Latitudinal variations in benthic processes in the abyssal equatorial Pacific: control by biogenic particle flux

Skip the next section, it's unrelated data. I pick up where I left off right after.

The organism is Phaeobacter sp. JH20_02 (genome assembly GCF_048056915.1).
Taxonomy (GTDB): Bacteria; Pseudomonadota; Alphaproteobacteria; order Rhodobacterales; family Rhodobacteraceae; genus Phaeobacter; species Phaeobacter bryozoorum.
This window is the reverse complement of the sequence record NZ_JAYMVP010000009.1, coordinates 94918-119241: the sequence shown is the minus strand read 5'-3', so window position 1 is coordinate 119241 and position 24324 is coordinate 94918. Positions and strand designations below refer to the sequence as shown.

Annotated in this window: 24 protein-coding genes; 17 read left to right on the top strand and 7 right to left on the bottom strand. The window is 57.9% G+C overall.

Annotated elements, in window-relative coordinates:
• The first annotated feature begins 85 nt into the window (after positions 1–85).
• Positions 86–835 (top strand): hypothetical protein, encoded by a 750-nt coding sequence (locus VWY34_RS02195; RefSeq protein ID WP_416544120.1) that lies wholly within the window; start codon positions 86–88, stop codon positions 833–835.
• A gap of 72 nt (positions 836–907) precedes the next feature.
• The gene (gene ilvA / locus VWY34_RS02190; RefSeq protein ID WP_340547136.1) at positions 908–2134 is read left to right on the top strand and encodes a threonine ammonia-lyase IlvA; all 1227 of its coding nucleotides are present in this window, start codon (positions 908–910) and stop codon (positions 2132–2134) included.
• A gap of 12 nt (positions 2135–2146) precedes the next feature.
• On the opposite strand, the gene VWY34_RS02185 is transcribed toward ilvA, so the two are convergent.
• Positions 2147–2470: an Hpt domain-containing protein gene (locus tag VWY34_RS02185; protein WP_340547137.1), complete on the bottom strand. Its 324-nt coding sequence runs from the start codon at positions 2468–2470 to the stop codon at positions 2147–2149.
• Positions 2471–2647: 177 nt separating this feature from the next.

The equatorial Pacific forms a band of high, globally significant primary production. This productivity drops off steeply with distance from equatorial upwelling, yielding large latitudinal gradients in biogenic particle flux to the abyssal seafloor. As part of the US JGOFS Program, we studied the translation of these particle-flux gradients into the benthic ecosystem from 12°S to 9°N along 135-140°W to evaluate their control of key benthic processes, and to evaluate sediment proxies of export production from overlying waters. In October-December 1992 the remineralization rates of organic carbon, calcium carbonate and biogenic opal roughly matched the rain rates of these materials into deep sediment traps, exhibiting peak values within 3° of the equator. Rates of bioturbation near the equator were about ten-fold greater than at 9°N, and appeared to exhibit substantial dependence on particulate-organic-carbon flux, tracer time scale (i.e. age-dependent mixing), and pulsed mixing from burrowing urchins. Organic-carbon degradation within sediments near the equator was dominated by a very labile component (reaction rate constant, k approximately 15 per year) that appeared to be derived from greenish phytodetritus accumulated on the seafloor. Organic-carbon degradation at the highest latitudes was controlled by a less reactive component, with a mean k of approximately 0.075 per year. Where measured, megafaunal and macrofaunal abundances were strongly correlated with annual particulate-organic carbon flux; macrofaunal abundance in particular might potentially serve as a proxy for export production in low-energy abyssal habitats. Sedimentary microbial biomass also was correlated with the rain rate of organic carbon, but less strongly than larger biota and on shorter time scales (i.e. approximately 100 days). We conclude that the vertical flux of biogenic particlues exerts tight control on the nature and rates of benthic biological and chemical processes in the abyssal equatorial Pacific, and suggest that global changes in productivity on decadal or greater time scales could yield profound changes in deep-sea benthic ecoystems.